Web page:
How do they do it, the ones who make love
without love? Beautiful as dancers,
gliding over each other like ice-skaters
over the ice, fingers hooked
inside each other’s bodies, […]
How do they come to the
come to the—-come to the—-God—-come to the
still waters, and not love
the one who came there with them, light
rising slowly as steam off their joined
skin? These are the true religious,
the purists, the pros, the ones who will not
accept a false Messiah, love the
priest instead of the God. They do not
mistake the lover for their own pleasure,
they are like great runners: they know they are alone
with the road surface, the cold, the wind, […]
—just factors, like the partner
in the bed, and not the truth, which is the
single body alone in the universe
against its own best time.
When your fear touches someone’s pain it becomes pity; when your love touches someone’s pain, it becomes compassion. To train in compassion, then, is to know all beings are the same and suffer in similar ways, to honor all those who suffer, and to know you are neither separate from nor superior to anyone.
I guess there are lots of ways to get married. Some people marry someone they hardly know – which can work out, too. When you marry your best friend of many years, there should be another name for it. But the thing that surprised me about getting married was the way it altered time. And also the way it added a tenderness that was somehow completely new. To paraphrase the great Willie Nelson: “Ninety percent of the people in the world end up with the wrong person. And that’s what makes the jukebox spin.” Lou’s jukebox spun for love and many other things, too – beauty, pain, history, courage, mystery.
A healthy relationship is one where two independent people just make a deal that they will help make the other person the best version of themselves.
A kiss is a lovely trick designed by nature to stop speech when words become superfluous.
To hold our tongues when everyone is gossiping, to smile without hostility at people and institutions, to compensate for the shortage of love in the world with more love in small, private matters; to be more faithful in our work, to show greater patience, to forgo the cheap revenge obtainable from mockery and criticism: all these are things we can do.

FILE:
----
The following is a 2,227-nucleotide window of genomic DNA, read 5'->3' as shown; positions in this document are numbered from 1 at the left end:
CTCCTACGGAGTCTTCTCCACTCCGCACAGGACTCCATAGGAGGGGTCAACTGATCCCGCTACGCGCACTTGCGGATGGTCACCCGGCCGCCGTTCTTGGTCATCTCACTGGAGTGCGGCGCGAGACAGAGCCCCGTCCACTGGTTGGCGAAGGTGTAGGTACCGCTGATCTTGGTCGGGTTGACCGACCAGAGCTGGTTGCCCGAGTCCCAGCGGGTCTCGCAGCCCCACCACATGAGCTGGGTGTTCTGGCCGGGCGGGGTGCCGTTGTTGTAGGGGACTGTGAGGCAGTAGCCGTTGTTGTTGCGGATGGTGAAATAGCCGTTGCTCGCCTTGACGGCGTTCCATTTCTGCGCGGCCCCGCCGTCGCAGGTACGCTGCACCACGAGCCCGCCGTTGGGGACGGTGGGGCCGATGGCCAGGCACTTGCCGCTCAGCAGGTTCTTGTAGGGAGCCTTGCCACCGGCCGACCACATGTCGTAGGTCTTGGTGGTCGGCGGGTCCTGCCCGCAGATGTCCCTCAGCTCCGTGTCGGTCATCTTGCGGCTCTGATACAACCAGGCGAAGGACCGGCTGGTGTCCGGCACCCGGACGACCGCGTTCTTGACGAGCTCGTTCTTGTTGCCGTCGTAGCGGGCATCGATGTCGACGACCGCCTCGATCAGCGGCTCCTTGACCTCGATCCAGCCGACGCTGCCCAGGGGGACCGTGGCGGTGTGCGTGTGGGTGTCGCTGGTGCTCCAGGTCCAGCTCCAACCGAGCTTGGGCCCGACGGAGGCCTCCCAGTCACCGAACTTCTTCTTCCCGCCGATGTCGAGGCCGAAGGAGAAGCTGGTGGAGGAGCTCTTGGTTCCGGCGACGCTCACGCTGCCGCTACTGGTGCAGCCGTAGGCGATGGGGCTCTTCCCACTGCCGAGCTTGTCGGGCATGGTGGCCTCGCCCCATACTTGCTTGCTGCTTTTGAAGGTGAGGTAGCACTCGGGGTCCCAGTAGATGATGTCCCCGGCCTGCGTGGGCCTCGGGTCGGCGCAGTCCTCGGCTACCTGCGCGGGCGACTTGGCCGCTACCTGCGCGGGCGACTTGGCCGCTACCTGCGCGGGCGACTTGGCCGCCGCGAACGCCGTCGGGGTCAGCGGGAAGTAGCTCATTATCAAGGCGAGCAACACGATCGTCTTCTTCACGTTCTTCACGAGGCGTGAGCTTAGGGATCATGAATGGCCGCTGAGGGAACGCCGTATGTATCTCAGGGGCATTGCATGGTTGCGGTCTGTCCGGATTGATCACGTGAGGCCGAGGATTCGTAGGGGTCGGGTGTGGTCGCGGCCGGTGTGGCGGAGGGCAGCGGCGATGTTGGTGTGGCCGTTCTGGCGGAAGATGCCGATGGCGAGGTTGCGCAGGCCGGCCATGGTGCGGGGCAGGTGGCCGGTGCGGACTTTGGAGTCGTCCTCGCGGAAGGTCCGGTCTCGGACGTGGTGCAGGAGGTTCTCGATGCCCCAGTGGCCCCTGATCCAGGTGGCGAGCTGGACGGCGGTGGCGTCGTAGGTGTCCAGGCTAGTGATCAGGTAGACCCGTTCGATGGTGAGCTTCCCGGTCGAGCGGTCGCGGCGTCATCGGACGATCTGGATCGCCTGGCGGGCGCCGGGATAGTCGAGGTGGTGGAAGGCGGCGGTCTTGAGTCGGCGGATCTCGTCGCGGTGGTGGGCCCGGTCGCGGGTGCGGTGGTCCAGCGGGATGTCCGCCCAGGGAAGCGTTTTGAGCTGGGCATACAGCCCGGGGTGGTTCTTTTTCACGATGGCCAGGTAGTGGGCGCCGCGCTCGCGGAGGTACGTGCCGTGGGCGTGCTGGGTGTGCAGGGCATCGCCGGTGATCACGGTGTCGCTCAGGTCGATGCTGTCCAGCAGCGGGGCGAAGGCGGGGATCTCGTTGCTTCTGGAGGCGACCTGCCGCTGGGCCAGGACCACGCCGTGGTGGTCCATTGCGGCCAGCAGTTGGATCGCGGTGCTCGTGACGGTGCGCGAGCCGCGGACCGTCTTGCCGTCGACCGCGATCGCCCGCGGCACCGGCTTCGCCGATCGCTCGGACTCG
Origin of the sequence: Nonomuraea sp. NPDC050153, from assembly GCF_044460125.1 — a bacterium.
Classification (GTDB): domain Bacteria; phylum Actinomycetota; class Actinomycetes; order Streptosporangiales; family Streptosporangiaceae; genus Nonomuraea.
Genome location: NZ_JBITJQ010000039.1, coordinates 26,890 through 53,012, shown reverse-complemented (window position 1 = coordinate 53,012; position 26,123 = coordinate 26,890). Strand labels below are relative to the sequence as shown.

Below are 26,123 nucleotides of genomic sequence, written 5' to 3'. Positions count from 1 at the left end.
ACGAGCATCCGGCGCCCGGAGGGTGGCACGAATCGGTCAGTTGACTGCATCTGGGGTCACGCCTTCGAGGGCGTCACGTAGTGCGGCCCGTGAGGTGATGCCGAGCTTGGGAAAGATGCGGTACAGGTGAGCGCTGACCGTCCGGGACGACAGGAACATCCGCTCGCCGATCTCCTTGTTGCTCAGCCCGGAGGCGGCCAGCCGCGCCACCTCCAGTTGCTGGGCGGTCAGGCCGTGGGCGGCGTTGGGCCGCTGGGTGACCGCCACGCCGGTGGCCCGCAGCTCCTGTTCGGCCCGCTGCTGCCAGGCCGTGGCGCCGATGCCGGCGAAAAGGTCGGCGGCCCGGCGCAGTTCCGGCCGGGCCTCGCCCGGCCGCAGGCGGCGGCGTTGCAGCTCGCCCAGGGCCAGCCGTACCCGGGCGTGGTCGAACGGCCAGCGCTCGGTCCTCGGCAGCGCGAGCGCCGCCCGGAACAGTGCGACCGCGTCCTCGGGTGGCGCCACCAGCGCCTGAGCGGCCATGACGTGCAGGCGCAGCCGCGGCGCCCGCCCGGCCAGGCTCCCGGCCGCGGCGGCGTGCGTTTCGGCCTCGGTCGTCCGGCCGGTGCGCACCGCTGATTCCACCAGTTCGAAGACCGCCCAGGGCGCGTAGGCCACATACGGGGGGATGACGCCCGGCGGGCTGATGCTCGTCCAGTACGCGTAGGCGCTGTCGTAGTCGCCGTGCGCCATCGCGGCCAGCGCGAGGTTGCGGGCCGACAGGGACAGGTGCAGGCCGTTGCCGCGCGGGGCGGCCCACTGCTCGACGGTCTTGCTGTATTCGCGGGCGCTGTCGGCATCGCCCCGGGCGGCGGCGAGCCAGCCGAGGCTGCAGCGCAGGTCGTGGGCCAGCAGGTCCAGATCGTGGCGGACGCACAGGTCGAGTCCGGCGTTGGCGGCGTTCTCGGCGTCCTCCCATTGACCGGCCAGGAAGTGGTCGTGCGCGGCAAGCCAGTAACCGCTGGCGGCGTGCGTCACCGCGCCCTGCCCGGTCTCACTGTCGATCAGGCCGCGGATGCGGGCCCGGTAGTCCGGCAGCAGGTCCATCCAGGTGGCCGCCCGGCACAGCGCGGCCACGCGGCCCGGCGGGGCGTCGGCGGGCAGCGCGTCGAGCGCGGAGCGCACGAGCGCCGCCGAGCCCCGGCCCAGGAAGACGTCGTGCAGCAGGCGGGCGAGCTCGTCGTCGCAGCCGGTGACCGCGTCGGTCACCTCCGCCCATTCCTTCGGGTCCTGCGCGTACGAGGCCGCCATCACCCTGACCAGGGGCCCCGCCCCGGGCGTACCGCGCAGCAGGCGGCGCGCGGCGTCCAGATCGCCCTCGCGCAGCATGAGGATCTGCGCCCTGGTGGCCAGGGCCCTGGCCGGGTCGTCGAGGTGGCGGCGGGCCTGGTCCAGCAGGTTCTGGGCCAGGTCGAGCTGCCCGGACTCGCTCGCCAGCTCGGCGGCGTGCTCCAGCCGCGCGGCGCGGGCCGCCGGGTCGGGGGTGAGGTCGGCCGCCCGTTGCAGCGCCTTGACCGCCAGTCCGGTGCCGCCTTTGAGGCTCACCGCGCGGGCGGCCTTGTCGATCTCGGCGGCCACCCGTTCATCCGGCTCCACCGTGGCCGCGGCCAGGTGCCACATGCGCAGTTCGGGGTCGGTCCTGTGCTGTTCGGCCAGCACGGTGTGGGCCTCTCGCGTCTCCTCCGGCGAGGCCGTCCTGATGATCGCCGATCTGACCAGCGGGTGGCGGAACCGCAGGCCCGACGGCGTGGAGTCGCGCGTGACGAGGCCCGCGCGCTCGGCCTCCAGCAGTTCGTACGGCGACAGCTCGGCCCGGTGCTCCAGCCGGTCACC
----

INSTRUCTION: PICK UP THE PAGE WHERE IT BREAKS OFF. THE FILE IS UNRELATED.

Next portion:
the only calibration that counts is how much heart people invest, how much they ignore their fears of being hurt or caught out or humiliated. and the only thing people regret is that they didn’t live boldly enough, that they didn’t invest enough heart, didn’t love enough…and that’s how we measure out our real respect for people - by the degree of feeling they can register, the voltage of life they can carry and tolerate - and enjoy. end of sermon. as buddha says: live like a mighty river. and as the old greeks said: live as though all your ancestors were living again through you
I will not play at tug o’ war.
I’d rather play at hug o’ war,
Where everyone hugs
Instead of tugs,
Where everyone giggles
And rolls on the rug,
Where everyone kisses,
And everyone grins,
And everyone cuddles,
And everyone wins.
Yoga 9 Vipassana
“Lily is a Great Dane that has been blind since a bizarre medical condition required that she have both eyes removed. For the last 5 years, Maddison, another Great Dane, has been her sight. The two are, of course, inseparable. “
“My mother fought cancer for almost a decade and died at 56. She held out long enough to meet the first of her grandchildren and to hold them in her arms. But my other children will never have the chance to know her and experience how loving and gracious she was. I decided to be proactive and to minimize the risk as much I could. I made a decision to have a preventive double mastectomy.
Life comes with many challenges. The ones that should not scare us are the ones we can take on and take control of” - My Medical Choice by Angelina Jolie, New York Times (14 May, 2013)